A recent survey conducted by UK company Cyber Ark Software in which 35 percent of IT administrators believe information has been passed to competitors through staff is supported by Computer Forensics managing director Brian Eardley-Wilmot. He agrees that the biggest culprits are usually disgruntled employees and ex-employees.
"Many companies are blissfully unaware of the risk they face when a disgruntled employee leaves the company. The risk is equally high across all departments and for large or small companies. “
The survey which spoke to over 400 IT administrators at Infosecurity Europe and RSA USA conferences reports that databases and research and development documents were the most-at-risk sensitive information.
According to Eardley-Wilmot, databases are easy pickings as they can be copied and taken off site by users without being seen.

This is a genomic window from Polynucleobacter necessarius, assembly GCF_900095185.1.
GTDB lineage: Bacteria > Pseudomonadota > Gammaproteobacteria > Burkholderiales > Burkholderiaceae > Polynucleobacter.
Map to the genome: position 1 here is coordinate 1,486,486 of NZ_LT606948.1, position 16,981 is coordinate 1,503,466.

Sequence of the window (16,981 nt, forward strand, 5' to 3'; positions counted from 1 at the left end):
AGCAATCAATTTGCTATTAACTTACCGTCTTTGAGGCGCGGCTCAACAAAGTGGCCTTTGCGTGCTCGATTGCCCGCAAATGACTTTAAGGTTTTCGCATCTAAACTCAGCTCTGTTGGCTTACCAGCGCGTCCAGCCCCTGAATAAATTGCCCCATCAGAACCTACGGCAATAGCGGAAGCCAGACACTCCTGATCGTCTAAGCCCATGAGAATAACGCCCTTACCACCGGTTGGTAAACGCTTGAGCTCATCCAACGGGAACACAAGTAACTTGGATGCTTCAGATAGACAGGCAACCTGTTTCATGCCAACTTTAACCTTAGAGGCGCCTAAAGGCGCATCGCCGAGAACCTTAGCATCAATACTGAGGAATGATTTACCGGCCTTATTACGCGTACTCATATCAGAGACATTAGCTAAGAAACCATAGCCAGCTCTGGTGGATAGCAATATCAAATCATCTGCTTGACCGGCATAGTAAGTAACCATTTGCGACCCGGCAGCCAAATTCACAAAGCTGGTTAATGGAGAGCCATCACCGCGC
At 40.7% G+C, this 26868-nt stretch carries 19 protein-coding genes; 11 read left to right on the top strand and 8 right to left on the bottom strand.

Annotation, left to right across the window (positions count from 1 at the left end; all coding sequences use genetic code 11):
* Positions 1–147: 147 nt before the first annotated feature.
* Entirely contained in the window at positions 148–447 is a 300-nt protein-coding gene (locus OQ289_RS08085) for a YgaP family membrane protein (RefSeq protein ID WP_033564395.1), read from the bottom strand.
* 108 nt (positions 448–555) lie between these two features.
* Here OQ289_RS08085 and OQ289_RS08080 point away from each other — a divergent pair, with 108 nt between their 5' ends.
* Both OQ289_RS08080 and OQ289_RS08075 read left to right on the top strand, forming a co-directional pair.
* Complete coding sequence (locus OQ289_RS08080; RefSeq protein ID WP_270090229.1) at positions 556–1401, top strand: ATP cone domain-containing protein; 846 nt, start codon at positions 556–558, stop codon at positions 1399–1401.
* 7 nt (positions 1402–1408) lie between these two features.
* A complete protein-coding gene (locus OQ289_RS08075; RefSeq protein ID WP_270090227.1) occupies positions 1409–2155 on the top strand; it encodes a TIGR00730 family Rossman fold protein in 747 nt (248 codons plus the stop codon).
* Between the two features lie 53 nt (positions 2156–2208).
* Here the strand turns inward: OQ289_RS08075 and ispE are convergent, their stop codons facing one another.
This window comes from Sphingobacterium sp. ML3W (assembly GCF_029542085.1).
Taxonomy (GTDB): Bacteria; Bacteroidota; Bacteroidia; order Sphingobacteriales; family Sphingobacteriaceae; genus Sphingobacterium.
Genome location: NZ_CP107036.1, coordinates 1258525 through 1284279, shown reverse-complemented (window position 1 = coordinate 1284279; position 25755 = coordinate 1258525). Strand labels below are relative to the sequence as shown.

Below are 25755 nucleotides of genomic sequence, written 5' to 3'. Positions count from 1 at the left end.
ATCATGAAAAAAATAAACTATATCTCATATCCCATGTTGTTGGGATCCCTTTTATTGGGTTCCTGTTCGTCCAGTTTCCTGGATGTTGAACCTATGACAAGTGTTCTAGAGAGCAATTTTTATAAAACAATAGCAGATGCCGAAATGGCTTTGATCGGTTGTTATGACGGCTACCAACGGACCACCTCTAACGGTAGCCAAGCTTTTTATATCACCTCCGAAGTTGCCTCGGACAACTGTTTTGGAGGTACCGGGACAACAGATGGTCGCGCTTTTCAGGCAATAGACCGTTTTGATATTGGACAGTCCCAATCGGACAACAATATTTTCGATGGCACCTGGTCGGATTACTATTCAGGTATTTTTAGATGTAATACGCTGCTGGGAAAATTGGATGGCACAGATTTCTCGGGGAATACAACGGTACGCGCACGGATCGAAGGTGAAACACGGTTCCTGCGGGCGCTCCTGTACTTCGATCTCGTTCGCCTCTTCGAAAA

“It’s just far too easy in most companies for an employee to copy confidential data to a USB stick or email it off-site.”
He says it is unlikely the findings would be different if the survey was done locally.
“In over 10 years of conducting computer investigations we have noted that if managers suspect data theft has occurred, 99 percent of the time they’re right."
Eardley Wilmot says if a company suspects an incident has occurred it is important that computer forensic experts in the field are called in and an investigation started.
"Over time vital evidence can be overwritten."
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